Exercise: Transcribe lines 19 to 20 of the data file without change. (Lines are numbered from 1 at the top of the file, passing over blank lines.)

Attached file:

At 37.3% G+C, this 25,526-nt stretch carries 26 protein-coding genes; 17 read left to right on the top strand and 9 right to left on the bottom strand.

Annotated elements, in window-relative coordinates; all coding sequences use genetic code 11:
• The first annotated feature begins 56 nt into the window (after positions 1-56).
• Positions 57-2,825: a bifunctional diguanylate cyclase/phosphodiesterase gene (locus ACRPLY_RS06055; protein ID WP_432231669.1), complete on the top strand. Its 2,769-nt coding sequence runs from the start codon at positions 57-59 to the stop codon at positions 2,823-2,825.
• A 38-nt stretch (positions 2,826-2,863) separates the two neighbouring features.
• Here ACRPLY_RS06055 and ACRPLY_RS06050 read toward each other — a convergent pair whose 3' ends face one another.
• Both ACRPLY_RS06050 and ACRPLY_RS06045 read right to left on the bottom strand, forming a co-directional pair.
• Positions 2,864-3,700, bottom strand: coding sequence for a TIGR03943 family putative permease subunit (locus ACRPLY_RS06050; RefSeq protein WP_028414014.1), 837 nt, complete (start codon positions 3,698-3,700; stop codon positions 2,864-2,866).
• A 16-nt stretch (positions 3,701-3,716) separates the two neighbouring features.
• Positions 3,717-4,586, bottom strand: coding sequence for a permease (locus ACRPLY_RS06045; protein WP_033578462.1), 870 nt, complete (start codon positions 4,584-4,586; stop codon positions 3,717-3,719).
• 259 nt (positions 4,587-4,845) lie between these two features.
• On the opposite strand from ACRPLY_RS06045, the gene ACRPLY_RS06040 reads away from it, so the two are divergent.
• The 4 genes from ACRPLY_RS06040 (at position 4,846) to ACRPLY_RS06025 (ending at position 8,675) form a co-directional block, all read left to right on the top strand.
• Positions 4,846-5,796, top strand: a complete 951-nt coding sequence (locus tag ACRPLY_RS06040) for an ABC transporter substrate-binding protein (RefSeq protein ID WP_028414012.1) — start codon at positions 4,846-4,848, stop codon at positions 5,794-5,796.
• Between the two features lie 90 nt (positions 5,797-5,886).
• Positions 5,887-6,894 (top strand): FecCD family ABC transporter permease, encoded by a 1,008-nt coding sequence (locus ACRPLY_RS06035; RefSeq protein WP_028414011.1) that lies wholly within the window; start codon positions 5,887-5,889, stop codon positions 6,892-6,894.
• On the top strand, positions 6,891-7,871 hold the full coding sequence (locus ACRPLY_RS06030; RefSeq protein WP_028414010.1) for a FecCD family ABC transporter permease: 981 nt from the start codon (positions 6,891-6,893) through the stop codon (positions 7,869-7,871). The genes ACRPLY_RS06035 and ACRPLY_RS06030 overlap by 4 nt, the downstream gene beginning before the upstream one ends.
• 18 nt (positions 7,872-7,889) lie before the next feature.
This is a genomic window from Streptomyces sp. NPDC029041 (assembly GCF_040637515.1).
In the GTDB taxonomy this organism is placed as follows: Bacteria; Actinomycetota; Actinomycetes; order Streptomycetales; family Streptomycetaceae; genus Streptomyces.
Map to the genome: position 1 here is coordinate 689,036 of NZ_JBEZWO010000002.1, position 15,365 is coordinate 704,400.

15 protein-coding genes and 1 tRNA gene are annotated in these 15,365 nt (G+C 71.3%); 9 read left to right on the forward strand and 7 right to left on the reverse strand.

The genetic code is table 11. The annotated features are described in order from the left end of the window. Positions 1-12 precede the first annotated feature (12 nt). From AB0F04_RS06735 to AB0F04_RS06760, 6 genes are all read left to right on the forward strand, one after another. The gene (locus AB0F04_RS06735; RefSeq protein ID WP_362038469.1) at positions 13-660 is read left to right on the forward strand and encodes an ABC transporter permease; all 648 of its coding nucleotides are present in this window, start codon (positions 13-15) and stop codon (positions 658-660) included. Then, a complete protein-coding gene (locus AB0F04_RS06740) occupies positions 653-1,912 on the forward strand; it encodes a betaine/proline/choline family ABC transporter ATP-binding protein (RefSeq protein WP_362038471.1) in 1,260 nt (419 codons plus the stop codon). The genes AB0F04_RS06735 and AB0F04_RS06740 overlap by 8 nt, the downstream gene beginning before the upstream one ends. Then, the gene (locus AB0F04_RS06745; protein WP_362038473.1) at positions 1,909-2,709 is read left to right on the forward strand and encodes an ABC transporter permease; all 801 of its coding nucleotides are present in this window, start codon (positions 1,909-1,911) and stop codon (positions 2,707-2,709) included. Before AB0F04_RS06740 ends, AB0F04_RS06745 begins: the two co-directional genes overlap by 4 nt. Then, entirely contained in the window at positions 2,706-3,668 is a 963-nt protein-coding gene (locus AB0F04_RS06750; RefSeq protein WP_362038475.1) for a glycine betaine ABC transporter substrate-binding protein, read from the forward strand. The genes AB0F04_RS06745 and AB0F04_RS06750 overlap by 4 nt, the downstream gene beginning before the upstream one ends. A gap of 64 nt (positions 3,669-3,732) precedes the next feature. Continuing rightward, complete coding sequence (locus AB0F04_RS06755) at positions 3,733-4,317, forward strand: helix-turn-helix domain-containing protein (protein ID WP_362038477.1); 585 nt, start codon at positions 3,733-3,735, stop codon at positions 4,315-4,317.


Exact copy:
This is a genomic window from Streptomyces sp. NPDC029041 (assembly GCF_040637515.1).
In the GTDB taxonomy this organism is placed as follows: Bacteria; Actinomycetota; Actinomycetes; order Streptomycetales; family Streptomycetaceae; genus Streptomyces.